So, only something close to a footballing miracle (winning their remaining three games, even then hoping for favours elsewhere) will save Manchester City's Champions League campaign.
The excuse that they are inexperienced in Europe didn't really wash when Roberto Mancini made it after the draw with Borussia Dortmund, and it applies even less after the defeat to Ajax. Their most experienced Champions League player is Ryan Babel, and if he strikes fear into your heart then it's time to quit and learn another trade.
The players have plenty of European experience, and so does the manager. The slight difference is that the manager has generally been dreadful in the Champions League, while among the squad there are four players who have won the thing. Sometimes the easiest and most obvious place to point the finger of blame is the correct one.
The thorny issue of Mancini needlessly messing around with a three-at-the-back formation has been discussed ad nauseam, but this particular hydra reared its ugly heads once again in Amsterdam.
However, it perhaps wasn't the further experimentation that was most worrying this time (although playing three different systems in the same match is hardly conducive to coherent football), but rather the post-match comments from Micah Richards.
"It's something that we've not worked on a lot," Richards said, of the defensive trio. "The manager likes it," he continued, before mumbling like a naughty schoolboy being told to apologise for flicking ink in class, when pressed on whether the players shared their manager's enthusiasm.
To mess around with a formation for no particular reason is one thing, but to fail to ensure that your players are so well-drilled they can play it in their sleep is quite another, particularly when two of the three defenders are full-backs. In fact, it's managerial incompetence. The look on Gael Clichy's face as instructions were passed on about the switch against Ajax suggested Mancini had told his men to remove their shorts and pants and play the remaining 25 minutes tackle out, rather than just change formation.
"We changed for five minutes," protested Mancini after it was put to him by interrogator Geoff Shreeves that perhaps messing around with a back three was the cause of City's problems. Rather neatly, Alex Kolarov replaced Joleon Lescott to switch to said back three in the 63rd minute, and Christian Eriksen scored in the 68th. It might not have been for long, but it was enough time for Ajax to score. Sure, much of the damage may have been done by that point, but it's indicative of a wider problem with Mancini and City.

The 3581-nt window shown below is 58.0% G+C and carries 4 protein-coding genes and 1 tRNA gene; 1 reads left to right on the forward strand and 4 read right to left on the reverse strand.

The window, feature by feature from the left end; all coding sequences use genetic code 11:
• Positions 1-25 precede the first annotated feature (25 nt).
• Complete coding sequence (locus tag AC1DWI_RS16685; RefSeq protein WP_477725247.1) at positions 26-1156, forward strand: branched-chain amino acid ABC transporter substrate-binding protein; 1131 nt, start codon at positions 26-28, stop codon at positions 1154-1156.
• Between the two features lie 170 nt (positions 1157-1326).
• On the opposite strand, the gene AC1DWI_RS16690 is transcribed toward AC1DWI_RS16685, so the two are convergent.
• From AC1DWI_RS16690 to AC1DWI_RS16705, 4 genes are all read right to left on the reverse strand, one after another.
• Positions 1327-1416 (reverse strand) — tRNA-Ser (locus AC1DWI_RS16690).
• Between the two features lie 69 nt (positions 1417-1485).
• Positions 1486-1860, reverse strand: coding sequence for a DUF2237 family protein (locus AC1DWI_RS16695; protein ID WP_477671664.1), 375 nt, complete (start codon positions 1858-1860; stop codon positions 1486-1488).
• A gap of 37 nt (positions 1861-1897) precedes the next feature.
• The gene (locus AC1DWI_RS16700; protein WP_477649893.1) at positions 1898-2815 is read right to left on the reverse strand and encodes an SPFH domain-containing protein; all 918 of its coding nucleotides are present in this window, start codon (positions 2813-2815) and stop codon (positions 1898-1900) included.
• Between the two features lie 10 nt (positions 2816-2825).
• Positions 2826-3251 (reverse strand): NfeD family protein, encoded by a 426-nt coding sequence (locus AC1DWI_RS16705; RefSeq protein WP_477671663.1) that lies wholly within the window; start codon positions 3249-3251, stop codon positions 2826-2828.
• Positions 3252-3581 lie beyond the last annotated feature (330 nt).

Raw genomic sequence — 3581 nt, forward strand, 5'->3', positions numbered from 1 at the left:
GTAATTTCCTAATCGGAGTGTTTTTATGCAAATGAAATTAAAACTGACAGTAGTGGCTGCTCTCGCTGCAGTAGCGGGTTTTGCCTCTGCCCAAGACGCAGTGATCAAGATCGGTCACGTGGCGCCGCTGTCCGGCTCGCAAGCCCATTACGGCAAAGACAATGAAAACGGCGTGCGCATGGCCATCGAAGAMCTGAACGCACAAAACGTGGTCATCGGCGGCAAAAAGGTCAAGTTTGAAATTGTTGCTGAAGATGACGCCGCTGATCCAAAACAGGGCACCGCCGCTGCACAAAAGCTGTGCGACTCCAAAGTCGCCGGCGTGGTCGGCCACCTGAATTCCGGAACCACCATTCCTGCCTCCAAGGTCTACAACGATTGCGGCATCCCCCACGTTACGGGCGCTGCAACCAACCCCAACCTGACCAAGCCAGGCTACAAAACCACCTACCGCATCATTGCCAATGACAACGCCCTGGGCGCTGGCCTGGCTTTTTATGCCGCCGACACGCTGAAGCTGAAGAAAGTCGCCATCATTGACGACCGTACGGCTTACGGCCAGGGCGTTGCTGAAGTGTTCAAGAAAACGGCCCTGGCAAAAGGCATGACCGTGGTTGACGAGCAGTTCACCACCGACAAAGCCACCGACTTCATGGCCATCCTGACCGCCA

There have been voices suggesting that a failure in Europe will cost Mancini his job. This of course depends on Sheikh Mansour's point of view, and keenness to win the Champions League quickly. Even if he's itching to get his hands on the big one, history suggests Mancini might be safe - the City owner was perfectly happy with relatively gradual improvement in the Premier League, with similar voices suggesting Mancini was for the door after not winning that straight away.
The problem with making that comparison is the phrase 'gradual improvement'. If anything, City are getting worse in Europe - sure, they are in a tougher group this season as opposed to last, but it's the manner of the defeats this time that should be concerning. They gave up their lead far too easily in Madrid, mugged Dortmund for a point and were largely outclassed by, with all due etc and so on, a fairly ordinary Ajax side.
At home, City are third in the league, so one might think panic buttons need not be thumped just yet. However, their main challengers are either in flux (Chelsea, Arsenal) or have their own issues (Manchester United), so it could be argued that their deficiencies are being masked in the Premier League. They are being rather brutally exposed in Europe.
A squad with the assembled talent of Manchester City should be improving. At the moment they are not, and that must be Mancini's fault.
This article first appeared on F365